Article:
Detroit Tigers taken down by New York Yankees, 6-2, as losing streak reaches five games

Detroit Free Press

The Detroit Tigers‘ losing streak has reached five games.

The Tigers continued to scuffle with Wednesday’s 6-2 loss to the New York Yankees in the third of four games at Comerica Park. The Tigers (59-74) have been outscored by their opponents, 60-33, through nine of 10 games in the current homestand, which ends Thursday with a day game vs. the Yanks.

Right-hander Gerrit Cole, one of the best pitchers in baseball, continued his dominance against the Tigers, tossing six innings of two-run ball on four hits and two walks with seven strikeouts.

“He’s a really good pitcher,” Tigers manager A.J. Hinch said. “He can get creative. He will read swings. He will tease you with two strikes. He dialed it up a little bit when he needed to. … Once we got punched in the early part of the game, it’s playing right into his demeanor and his dominance.”

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While Cole dominated, the Tigers’ pitching staff didn’t produce the same results against the Yankees. The Tigers fell behind, 2-0, in the first inning with right-handed reliever Brendan White serving as an opener.

White struck out the first two batters — DJ LeMahieu and Aaron Judge — but couldn’t get the third out. The next five batters reached safely, scoring two runs, before left-hander Joey Wentz took over on the mound. Both runs were charged to White, who hit two batters and threw 30 pitches.

“I was attacking; I was aggressive; I was executing pitches,” White said. “I was happy with how those two at-bats went, and then it had fallen off from there. I wasn’t executing and wasn’t putting the ball where I needed to, and that’s where I ran into trouble. Lack of execution.”

Wentz inherited the bases loaded, but he needed two pitches, a pair of middle-middle fastballs, to retire Oswald Peraza for the third out in the first inning.

“The first two pitches were good,” Hinch said. “That’s not a comfortable situation to bring in someone who’s been predominately a starter. That was a little bit of a 9-1-1 emergency, but he handled that.”

Overall, though, Wentz wasn’t much better than White.

The 25-year-old allowed four runs on five hits and three walks with six strikeouts over five innings, throwing 62 of 98 pitches for strikes.

The Yankees tagged him for one run in the second inning, one in the third and two in the fourth. Both White and Wentz struggled to control the running game, with the Yankees swiping four bases, two of which led to runs.

“We’ve got to get better at that,” Hinch said of the uncontested stolen bases. “That’s on me and the coaches to find a way to prevent that. … That’s part of the game that we need to clean up and part of the reason we need to get better in a lot of areas. We got exploited tonight.”

Gleyber Torres and Giancarlo Stanton smashed back-to-back home runs off Wentz with two outs in the fourth inning, taking a 6-1 advantage.

In the fifth inning, center fielder Parker Meadows did some running of his own, covering more than 100 feet before making a leaping catch in right-center field. He robbed Peraza of extra bases and kept the Yankees from scoring another run.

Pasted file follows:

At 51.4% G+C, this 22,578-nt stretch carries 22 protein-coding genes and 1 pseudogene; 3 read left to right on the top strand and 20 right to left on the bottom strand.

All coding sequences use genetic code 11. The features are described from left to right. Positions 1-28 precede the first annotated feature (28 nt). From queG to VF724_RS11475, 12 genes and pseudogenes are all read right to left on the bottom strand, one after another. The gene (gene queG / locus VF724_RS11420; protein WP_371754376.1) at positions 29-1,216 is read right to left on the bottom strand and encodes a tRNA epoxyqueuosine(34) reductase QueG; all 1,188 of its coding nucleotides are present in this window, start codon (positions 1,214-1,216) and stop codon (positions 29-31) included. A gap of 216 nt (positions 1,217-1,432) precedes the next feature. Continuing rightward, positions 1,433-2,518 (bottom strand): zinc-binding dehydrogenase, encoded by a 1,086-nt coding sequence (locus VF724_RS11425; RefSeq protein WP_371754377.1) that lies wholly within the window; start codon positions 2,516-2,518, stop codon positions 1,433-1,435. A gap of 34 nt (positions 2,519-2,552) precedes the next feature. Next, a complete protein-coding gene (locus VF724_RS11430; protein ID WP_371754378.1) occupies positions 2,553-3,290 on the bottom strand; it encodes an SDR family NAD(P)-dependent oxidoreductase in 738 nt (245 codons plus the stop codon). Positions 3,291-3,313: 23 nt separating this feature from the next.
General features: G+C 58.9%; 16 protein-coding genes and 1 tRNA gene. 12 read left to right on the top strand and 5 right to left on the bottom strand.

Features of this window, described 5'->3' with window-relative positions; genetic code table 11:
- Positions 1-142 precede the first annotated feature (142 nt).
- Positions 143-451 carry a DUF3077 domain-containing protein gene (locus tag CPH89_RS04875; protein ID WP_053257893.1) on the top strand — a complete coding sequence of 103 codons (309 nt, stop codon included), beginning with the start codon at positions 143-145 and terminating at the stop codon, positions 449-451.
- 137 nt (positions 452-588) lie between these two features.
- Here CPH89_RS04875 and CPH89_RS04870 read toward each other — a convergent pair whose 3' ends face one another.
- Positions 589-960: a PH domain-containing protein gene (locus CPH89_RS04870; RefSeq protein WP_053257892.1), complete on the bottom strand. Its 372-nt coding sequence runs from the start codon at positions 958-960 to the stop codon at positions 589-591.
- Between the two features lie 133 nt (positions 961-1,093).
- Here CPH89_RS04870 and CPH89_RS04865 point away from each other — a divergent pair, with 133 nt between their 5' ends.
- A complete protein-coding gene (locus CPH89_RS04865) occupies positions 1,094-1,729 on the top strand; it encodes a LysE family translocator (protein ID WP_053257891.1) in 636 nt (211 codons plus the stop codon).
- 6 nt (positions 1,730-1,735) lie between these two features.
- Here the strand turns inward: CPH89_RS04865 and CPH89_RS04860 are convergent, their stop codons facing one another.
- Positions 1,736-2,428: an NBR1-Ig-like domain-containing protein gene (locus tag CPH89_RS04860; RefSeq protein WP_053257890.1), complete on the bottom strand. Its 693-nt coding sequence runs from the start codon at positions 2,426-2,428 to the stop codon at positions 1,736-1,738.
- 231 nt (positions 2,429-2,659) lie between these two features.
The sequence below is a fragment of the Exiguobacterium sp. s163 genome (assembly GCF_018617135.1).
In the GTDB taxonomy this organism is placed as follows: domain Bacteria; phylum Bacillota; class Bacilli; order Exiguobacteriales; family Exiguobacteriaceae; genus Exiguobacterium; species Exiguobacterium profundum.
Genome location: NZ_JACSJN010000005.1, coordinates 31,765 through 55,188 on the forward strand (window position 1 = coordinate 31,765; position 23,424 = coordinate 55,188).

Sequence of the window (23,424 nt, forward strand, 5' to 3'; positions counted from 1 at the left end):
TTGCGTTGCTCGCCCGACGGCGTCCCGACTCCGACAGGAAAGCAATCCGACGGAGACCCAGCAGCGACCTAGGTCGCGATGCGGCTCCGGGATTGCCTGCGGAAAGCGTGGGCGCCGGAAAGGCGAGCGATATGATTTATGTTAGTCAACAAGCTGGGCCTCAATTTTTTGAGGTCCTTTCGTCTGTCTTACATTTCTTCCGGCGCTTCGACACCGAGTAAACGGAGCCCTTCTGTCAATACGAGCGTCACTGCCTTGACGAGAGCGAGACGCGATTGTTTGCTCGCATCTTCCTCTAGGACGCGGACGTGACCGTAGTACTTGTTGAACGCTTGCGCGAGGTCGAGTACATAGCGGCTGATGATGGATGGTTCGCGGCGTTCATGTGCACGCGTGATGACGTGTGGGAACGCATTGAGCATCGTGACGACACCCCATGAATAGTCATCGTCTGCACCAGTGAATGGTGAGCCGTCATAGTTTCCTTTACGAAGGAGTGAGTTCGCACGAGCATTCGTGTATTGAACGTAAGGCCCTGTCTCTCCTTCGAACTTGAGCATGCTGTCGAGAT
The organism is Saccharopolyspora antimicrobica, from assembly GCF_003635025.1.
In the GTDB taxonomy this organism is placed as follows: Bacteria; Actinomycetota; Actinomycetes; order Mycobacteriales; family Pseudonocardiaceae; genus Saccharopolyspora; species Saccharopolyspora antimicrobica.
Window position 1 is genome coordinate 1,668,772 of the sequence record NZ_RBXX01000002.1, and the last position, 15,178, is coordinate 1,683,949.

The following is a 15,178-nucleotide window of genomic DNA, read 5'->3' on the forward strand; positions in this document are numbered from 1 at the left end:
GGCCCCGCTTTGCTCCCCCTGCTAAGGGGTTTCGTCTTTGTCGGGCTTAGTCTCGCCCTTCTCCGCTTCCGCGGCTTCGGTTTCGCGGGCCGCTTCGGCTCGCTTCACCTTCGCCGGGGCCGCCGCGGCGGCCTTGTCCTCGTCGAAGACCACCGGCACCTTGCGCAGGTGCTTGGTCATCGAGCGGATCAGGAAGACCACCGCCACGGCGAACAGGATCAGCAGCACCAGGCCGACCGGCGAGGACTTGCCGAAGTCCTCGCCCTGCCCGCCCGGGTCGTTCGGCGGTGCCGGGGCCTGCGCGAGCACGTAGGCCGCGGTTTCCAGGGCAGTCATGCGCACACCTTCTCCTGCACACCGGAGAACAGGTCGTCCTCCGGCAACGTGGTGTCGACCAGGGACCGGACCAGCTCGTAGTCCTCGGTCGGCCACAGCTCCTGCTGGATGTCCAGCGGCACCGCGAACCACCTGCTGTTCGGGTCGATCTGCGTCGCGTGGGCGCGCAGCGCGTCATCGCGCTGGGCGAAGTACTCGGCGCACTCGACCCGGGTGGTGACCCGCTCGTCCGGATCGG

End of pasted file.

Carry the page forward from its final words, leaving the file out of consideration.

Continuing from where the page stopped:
Wentz, recalled from Triple-A Toledo before Wednesday’s game, used 40 four-seam fastballs, 27 cutters, 21 changeups and 10 curveballs. He generated 10 whiffs on one fastball, two cutters, two changeups and five curveballs.

He had 18 called strikes.

“It was a mixture of things for him,” Hinch said. “It’s a tough lineup for him with some guys that are starting to free up their swings and hitting mistakes. He did finish his outing better than it started, which is encouraging. We’ll see how we handle next week (against the Yankees in New York).”

A couple runs

The Tigers scored two runs off Cole on solo home runs.

Catcher Jake Rogers launched a second-pitch 95.4 mph four-seam fastball to right-center field for a 397-foot solo homer. The opposite-field homer marked Rogers’ 16th in 89 games this season.

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The more impressive home run occurred in the sixth inning, when Spencer Torkelson turned on a middle-in 95.5 mph four-seam fastball — the second pitch of the plate appearance — for a 402-foot homer to left field.

Torkelson has 24 homers in 131 games this season.

The solo homers kept the Tigers within striking distance, but in reality, the offense struggled once again. The Tigers, despite three walks and two non-homer hits, didn’t advance a single player into scoring position.

Riley Greene finished 0-for-3 with one walk. The 22-year-old is hitting .109 (5-for-46) with one extra-base hit, five walks and 16 strikeouts in his past 13 games. Torkelson, 24, had had two hits (both singles) in 23 at-bats leading up to his home run off Cole.

A better Cisnero

Right-handed reliever José Cisnero, whom the Tigers placed on waivers before Tuesday’s game, has struggled recently, but in Wednesday’s appearance, he delivered his best performance in a while.

Cisnero replaced Wentz with a runner on first base and two outs in the sixth inning. He struck out Stanton, getting him to chase at a down-and-away slider, for the third out to end the inning.

The seven-year MLB veteran returned for the seventh inning and sent down all three batters he faced: Anthony Volpe (strikeout), Harrison Bader (lineout) and Everson Pereira (strikeout).

Left-handed reliever Tyler Holton pitched a scoreless eighth inning, and right-handed reliever Jason Foley pitched a scoreless ninth inning.

Contact Evan Petzold at or follow him @EvanPetzold.

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